If, as one hypothesis suggests, the water is being created by a process of solar wind striking the Lunar soil, thereby creating water and hydroxyl molecules, it stands to reason that we might be able to duplicate this process artificially and manufacture water in space. Think of that, using Lunar soil to make water. No longer would we have to worry about the ever present "water question" when it comes to traveling off Earth. Of course, there needs to be significant return on the production of water for it to be feasible. If one can only create 32 oz of water from a ton of soil, then it's problematic, unless we acquire and siphon that water constantly throughout the day, yielding more than just 32 oz.
Another interesting statement is that this unique and startling process might likely occur on other similar bodies in our solar system, like Mercury and asteroids. I am very interested in the asteroid idea, because at that distance, I would assume the water remains longer and could be more "thick" than on the Moon. Asteroids might provide us with something even more interesting than just their materials for mining and use. If asteroids in the belt harbor decent amounts of water, and generate it in the same manner as the Moon does, we might be able to locate serious base platforms on asteroids that are hydro-self-sustaining. All we'd have to ship would be a lot of chickens, cows and vegetables. :)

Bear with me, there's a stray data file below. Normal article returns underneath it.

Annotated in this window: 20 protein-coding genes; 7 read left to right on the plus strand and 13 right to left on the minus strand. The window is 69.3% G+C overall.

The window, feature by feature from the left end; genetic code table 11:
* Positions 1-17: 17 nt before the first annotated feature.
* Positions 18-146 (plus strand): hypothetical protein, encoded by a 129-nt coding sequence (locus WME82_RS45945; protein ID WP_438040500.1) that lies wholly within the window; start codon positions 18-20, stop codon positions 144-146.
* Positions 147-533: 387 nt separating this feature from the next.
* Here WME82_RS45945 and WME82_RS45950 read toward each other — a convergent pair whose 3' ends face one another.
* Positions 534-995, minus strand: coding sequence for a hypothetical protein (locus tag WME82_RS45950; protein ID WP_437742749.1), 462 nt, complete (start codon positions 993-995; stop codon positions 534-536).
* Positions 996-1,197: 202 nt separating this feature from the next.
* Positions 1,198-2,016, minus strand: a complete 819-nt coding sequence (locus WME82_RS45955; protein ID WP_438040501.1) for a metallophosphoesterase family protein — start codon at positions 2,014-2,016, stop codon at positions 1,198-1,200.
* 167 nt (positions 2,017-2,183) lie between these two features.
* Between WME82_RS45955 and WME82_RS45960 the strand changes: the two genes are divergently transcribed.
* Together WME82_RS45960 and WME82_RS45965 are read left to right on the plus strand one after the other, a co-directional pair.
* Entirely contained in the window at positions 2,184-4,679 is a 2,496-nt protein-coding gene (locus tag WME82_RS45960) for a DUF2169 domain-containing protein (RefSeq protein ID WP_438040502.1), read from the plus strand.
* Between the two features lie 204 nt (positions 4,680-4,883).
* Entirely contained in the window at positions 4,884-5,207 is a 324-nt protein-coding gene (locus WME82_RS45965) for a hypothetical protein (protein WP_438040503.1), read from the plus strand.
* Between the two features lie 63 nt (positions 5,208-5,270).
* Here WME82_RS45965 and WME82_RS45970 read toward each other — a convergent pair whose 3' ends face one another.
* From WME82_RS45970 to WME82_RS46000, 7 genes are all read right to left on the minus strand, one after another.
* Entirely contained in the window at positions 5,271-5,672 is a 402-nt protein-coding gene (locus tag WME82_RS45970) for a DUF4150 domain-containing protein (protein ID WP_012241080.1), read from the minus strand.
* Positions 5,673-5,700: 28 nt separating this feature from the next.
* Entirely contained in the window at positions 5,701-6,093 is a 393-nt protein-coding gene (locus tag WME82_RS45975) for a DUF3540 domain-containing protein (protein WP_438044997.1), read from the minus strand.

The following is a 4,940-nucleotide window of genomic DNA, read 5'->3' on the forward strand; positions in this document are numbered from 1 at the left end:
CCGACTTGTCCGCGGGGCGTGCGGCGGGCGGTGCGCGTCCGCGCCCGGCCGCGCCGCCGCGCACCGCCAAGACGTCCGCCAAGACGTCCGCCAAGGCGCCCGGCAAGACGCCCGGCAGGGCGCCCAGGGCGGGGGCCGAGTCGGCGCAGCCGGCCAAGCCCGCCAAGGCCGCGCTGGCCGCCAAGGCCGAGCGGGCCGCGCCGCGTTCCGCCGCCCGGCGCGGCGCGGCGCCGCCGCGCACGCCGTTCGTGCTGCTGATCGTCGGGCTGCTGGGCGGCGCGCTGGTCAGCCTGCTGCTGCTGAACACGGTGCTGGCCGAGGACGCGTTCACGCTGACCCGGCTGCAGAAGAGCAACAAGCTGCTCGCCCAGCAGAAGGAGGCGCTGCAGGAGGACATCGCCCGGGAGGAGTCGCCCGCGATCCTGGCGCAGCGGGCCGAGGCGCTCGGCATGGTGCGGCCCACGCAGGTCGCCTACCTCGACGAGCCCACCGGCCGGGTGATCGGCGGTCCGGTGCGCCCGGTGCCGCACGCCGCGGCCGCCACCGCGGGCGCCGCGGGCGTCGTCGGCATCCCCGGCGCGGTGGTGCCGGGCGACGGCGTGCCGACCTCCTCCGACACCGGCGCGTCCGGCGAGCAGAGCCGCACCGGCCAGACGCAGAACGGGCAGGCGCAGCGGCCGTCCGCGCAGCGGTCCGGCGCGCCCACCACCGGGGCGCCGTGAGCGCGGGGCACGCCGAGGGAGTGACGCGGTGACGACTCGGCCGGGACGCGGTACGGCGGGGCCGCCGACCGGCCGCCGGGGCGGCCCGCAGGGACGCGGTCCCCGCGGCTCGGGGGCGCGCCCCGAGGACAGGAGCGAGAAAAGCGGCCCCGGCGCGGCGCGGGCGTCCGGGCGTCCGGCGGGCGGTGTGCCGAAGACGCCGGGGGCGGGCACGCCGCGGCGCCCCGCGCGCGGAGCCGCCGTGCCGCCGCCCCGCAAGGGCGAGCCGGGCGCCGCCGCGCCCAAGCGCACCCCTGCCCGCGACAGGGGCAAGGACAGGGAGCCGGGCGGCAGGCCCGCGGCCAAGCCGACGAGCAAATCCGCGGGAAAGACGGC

With all due seriousness, this is an amazing discovery, and hopefully will light a fire under certain important and influential people to press that we need to get humans on the Moon ASAP to conduct extensive research and analysis of this new discovery. Robots and probes are nice for finding things like this out, but boots on the ground will deliver the details in a much faster way, and the entire world would be watching. Given everything that's going on in the world right now, a nice global mission on the Moon would be a nice redirection of attention.